In addition, reliable Class II and III railroad networks have perhaps been the largest underdogs in the site selection process. These networks can equally supply the dual rail access companies should be looking for, and can be very cost-effective. The key is to locate on a Class II or III railroad that serves as a connection between two different Class I networks. Not only can a company then determine which Class I offers a better rate, it can also reap the benefits of having logistical support from a Class II or III rail partner.
The rate per car, which is based on the commodity and the volume of cars being shipped, is negotiated with the Class II or III rail provider. When considered within the context of a unified logistics model, and a fully loaded run rate over the useful life of a manufacturing facility, these costs are typically reasonable, if not nominal, when viewed against the far more expensive trucking alternative. In addition, in our experience at Cushman & Wakefield, Class II and III operators go above and beyond when it comes to customer support. These operators regularly transition railcars between networks, arrange freight at the request of the company, and organize the input and output of freight at company facilities.
Long-term Network Access
Another Class I consideration is the ongoing shift in long-term accessibility to these networks. The Cushman & Wakefield Rail Advisory Group regularly receives inquiries from large manufacturers that are impacted by revamped rail models being employed by Class I rail carriers. Class I railroads have begun to streamline their operations, especially on the East Coast, and this has altered the service options of secondary and tertiary portions of rail networks. While some of these lines are being sold to Class II or Class III rail companies, manufacturers in peripheral markets could face fees associated with switching cars mid-transit.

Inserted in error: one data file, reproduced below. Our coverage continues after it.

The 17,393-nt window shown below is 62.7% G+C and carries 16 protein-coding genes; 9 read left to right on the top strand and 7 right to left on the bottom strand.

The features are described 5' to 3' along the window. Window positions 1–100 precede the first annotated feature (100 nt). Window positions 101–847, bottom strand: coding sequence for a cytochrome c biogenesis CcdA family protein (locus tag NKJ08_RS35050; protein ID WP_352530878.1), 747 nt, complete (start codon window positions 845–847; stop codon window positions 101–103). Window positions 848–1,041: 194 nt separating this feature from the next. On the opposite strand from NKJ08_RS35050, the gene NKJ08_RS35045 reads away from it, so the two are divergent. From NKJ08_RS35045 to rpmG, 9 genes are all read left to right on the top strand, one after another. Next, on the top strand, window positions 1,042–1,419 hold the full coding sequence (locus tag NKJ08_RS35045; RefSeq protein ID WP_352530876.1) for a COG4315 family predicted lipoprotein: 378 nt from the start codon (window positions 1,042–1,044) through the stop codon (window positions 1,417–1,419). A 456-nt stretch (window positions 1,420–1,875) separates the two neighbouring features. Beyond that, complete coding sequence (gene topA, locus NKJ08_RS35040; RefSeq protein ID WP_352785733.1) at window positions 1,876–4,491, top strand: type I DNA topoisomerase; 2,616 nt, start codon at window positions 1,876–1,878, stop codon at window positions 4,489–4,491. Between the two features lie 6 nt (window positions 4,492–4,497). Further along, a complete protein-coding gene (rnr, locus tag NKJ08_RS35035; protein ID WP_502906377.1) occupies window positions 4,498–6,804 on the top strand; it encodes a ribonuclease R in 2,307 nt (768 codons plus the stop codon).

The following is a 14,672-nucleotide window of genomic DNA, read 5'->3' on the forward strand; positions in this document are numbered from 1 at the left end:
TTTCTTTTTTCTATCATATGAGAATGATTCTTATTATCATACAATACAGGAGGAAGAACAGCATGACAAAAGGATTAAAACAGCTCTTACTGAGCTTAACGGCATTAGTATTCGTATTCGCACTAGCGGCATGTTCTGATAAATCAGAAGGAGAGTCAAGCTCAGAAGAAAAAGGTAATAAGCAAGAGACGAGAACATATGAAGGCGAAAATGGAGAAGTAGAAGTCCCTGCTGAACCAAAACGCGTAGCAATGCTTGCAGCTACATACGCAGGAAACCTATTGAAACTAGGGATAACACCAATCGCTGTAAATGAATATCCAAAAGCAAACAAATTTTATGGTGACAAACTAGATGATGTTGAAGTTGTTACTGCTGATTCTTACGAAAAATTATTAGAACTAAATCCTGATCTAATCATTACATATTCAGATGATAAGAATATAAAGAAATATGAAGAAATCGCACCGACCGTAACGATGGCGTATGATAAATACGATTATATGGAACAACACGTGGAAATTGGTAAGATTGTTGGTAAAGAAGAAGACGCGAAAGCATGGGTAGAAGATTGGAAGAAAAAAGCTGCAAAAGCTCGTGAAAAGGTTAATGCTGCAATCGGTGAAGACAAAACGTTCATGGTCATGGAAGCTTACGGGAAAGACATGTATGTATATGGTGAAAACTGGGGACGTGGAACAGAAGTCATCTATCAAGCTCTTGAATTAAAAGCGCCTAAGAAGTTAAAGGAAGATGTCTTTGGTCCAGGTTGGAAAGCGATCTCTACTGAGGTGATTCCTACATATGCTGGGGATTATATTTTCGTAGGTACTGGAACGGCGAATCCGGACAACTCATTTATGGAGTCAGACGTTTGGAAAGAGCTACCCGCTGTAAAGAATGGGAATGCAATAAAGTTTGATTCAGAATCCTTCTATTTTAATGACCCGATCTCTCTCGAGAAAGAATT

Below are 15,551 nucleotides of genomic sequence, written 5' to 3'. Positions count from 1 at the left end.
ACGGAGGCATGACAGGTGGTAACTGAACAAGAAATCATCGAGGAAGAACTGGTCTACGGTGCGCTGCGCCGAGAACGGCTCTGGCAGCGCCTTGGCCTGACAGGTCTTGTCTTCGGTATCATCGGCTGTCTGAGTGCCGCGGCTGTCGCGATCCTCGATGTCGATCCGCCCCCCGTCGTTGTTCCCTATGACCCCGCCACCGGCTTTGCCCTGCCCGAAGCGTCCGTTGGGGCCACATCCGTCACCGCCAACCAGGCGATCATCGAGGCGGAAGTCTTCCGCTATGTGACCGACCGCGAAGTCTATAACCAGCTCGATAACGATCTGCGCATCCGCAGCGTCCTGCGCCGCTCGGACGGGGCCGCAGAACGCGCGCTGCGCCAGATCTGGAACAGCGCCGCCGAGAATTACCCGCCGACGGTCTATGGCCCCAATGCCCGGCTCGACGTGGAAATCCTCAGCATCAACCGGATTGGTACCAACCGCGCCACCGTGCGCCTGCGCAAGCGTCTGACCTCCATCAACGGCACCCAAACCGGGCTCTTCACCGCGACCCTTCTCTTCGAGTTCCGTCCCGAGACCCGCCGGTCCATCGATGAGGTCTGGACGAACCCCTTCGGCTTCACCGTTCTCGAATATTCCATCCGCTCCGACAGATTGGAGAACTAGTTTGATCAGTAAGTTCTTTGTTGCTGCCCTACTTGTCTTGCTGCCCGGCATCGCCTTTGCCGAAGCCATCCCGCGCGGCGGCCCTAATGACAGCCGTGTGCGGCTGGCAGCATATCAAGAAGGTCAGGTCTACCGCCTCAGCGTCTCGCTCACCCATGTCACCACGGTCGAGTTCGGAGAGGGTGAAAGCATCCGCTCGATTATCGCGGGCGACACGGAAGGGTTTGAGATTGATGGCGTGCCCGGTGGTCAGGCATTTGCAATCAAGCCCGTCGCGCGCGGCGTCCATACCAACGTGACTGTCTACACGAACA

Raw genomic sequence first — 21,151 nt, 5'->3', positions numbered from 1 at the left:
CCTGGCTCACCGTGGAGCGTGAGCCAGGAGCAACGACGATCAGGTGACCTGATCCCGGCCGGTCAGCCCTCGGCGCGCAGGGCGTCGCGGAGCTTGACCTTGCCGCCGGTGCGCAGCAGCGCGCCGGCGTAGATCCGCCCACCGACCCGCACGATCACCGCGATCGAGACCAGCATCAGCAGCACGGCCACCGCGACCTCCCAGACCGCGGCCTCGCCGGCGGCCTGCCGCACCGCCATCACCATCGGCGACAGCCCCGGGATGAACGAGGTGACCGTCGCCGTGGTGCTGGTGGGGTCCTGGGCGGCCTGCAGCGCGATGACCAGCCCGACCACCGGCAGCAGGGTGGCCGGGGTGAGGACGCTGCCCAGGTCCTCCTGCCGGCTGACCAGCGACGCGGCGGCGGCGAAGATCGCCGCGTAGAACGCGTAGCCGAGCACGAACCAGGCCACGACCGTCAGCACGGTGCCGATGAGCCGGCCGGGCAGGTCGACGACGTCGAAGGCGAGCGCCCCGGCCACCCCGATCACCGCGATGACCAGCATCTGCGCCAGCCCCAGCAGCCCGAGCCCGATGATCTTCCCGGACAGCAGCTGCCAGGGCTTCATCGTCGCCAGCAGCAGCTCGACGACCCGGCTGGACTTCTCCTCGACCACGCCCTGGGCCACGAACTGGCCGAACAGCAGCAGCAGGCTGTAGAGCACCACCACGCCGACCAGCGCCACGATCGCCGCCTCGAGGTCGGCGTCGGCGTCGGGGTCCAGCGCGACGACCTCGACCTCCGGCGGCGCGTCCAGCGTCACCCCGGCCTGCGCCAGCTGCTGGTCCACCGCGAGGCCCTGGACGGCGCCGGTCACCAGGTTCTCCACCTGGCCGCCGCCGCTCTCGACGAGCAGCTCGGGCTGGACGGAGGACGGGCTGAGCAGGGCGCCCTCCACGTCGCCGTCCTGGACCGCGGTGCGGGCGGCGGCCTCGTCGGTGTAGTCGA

Direct interactions with Class I railroads are becoming increasingly limited, and this trend reinforces the potential value of a location near a reliable Class II or III railroad or dual rail-served site.
Finding the right location for a new facility is more important than ever, and the efficient and affordable distribution of inventory should be the driving factor during any site selection process. The gravitation toward shovel-ready sites or Class I railroads is understandable, but when it comes to rail, there is considerable value in alternatives that can position companies for success. Tracks provide an established infrastructure that a company can rely on for the foreseeable future; one that won’t have the same dramatic shifts in access we are experiencing with other modes of transportation.
The business of finding the perfect rail-served site has evolved, and the benefits offered by Class II and III and dual rail-served sites are too great to ignore. As the railroad landscape continues to transform alongside consumer demand, long-haul trucking, and other economic drivers, it will be the companies willing to transform their site selection processes that will be best-positioned for long-term success.
This article was recently featured by Railway Age. Click here to view.
Michael Flynn is Director & Co-Lead at Cushman & Wakefield’s Rail Advisory Group. An accomplished real estate professional with more than 17 years of corporate real estate and commercial real estate experience, he has been involved with millions of square feet of real estate lease, sale, and sale-lease back transactions.